I certainly favor immune-boosting approaches over immunosuppressive chemotherapy. However, the treatment may be a double-edged sword. Keytruda, like many drugs, can have numerous uncomfortable and even dangerous side effects. The product website states that “Keytruda can cause your immune system to attack normal organs and tissues in many areas of your body and can affect the way they work. These problems can sometimes become serious or life-threatening.” The site goes on to elaborate that complications include nephritis, pneumonitis, hepatitis, and colitis — problems in the kidneys, lungs, liver and intestines – as well as negative effects on the thyroid, pituitary and adrenal glands. Other side effects include joint pain, diarrhea, nausea, and rash. All of these effects are especially hard on older people, whose organs and glands don’t usually function at top efficiency. At the very least, patients on the drug should take advantage of BeatCancer.org’s personalized guidance to help minimize treatment complications.
Non-toxic treatment choices — along with, after, or even instead of drug therapy — can be invaluable. One of our very first patients, Ruth Williams, was given 48 hours to live after melanoma was found in 98% of her body, including her brain and her liver. She recovered more than 35 years ago with natural remedies targeting liver detoxification and immune system repair that included wheat grass, raw diet, and prayer.
Another extremely effective natural therapy for advanced melanoma is Avemar, a fermented wheat germ extract. This natural compound starves cancer cells by blocking their access to glucose and interferes with cell division by changing their metabolism. More than 100 research studies have been conducted on Avemar, and over 30 articles published in peer-reviewed medical journals have demonstrated its effectiveness on a wide range of cancers, including advanced malignant melanoma. The benefits included fewer drug side effects and remissions lasting many years.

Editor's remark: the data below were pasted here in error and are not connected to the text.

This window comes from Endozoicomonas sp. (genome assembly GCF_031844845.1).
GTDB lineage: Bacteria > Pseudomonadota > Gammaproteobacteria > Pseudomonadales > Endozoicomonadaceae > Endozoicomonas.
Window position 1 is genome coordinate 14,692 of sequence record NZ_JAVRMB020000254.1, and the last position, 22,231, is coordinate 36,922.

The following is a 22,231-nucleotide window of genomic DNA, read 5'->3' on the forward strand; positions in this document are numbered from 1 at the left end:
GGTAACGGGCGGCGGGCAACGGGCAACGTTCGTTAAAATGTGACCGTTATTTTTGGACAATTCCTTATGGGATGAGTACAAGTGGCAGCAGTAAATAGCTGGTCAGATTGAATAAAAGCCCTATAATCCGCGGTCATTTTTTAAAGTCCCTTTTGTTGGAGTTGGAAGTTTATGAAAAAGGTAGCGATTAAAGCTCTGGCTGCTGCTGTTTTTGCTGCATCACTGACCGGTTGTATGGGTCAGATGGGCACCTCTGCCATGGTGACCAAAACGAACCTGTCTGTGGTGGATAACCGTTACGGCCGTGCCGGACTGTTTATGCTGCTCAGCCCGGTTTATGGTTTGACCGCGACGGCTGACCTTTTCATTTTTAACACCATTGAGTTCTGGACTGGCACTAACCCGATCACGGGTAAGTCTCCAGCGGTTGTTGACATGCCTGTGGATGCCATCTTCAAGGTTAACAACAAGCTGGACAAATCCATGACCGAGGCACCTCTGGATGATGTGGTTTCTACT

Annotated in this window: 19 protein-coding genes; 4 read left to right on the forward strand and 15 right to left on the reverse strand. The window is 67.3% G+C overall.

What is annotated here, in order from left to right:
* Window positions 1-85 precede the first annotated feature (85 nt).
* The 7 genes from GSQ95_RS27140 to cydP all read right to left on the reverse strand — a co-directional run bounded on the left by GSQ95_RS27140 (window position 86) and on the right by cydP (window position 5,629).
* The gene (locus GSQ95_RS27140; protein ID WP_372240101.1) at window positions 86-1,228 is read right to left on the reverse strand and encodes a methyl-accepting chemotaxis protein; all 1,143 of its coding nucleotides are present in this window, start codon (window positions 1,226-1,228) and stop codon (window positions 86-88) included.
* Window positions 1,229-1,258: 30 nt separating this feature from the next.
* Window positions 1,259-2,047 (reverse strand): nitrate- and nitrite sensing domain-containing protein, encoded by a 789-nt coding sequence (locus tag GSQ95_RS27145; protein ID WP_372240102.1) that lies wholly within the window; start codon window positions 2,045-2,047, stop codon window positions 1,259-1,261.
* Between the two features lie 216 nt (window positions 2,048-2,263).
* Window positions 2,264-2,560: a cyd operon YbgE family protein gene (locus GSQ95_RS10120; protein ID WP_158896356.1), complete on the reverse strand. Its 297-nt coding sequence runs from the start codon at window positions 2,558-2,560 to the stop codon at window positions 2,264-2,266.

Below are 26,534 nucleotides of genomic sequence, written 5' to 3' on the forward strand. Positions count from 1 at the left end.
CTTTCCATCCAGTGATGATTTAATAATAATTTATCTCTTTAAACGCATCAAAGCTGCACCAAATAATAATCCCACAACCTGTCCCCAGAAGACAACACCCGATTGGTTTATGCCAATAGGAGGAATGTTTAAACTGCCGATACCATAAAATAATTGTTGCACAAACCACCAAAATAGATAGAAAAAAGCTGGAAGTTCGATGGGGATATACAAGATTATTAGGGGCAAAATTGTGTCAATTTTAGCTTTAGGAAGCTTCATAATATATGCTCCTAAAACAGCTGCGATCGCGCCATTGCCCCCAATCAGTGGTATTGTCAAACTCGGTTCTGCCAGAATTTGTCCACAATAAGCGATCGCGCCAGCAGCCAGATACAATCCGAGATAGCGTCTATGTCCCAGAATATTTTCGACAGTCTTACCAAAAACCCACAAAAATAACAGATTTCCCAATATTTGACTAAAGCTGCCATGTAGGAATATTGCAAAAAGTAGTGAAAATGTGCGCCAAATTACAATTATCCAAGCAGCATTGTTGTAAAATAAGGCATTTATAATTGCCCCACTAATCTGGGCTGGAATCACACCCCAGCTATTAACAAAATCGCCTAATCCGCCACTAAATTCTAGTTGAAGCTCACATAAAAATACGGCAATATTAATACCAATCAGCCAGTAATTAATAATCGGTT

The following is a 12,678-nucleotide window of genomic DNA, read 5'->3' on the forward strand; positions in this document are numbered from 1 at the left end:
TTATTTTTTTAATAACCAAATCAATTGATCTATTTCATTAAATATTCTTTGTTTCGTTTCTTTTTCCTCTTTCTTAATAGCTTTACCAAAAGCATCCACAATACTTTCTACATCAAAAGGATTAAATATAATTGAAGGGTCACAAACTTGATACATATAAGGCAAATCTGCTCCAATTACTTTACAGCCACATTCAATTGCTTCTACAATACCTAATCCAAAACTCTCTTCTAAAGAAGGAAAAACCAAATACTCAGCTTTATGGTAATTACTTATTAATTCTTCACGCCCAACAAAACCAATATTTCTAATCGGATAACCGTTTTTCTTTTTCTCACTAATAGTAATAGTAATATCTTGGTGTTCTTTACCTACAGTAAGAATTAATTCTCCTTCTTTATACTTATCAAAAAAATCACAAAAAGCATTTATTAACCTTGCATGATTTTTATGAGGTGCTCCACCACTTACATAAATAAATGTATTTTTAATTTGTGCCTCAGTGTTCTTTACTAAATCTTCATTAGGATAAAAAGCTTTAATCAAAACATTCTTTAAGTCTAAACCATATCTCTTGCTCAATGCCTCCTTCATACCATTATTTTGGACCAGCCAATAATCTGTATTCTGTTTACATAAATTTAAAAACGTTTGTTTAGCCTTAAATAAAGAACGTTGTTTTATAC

It is unlikely that President Carter will ever learn about BeatCancer.org or some of the natural therapies we espouse. But fortunately, he does have a few things going for him that we highly encourage among our patients:
- Excellent medical care (He’s being treated at Emory University Medical Center in Atlanta.)
- Strong social support (He chose to share his diagnosis with the world, as well as with his family.)
- Deep religious faith (He affirms that whatever comes next for him “is in the hands of God.”)
- Life purpose (Carter’s humanitarian activities have included building houses, monitoring elections, and developing impoverished nations. Even now he continues to work part-time with the Carter Center and teach Sunday school.)
Without these positive forces in his life, he might have succumbed to cancer much earlier.
 Bhatia S and Thompson JA. Melanoma: immune checkpoint blockade story gets better. The Lancet, Volume 384, No. 9948, p1078–1079, 20 September 2014. Published Online: 14 July 2014.
 Quest JA, Fenner-Crisp PA, Burnam W, et al.Evaluation of the carcinogenic potential of pesticides. 4. Chloroalkylthiodicarboximide compounds with
fungicidal activity. Regul Toxicol Pharmacol. 1993 Feb;17(1):19-34. http://www.ncbi.nlm.nih.gov/pubmed/8441825
 Robert C, Ribas A, Wolchok JD et al. Anti-programmed-death-receptor-1 treatment with pembrolizumab in ipilimumab-refractory advanced melanoma: a randomised dose-comparison cohort of a phase 1 trial. The Lancet, Volume 384, No. 9948, p1109–1117, 20 September 2014
 Sørensen T, Nielsen G, Andersen PK, et al. Genetic and Environmental Influences on Premature Death in Adult Adoptees. N Engl J Med 1988 March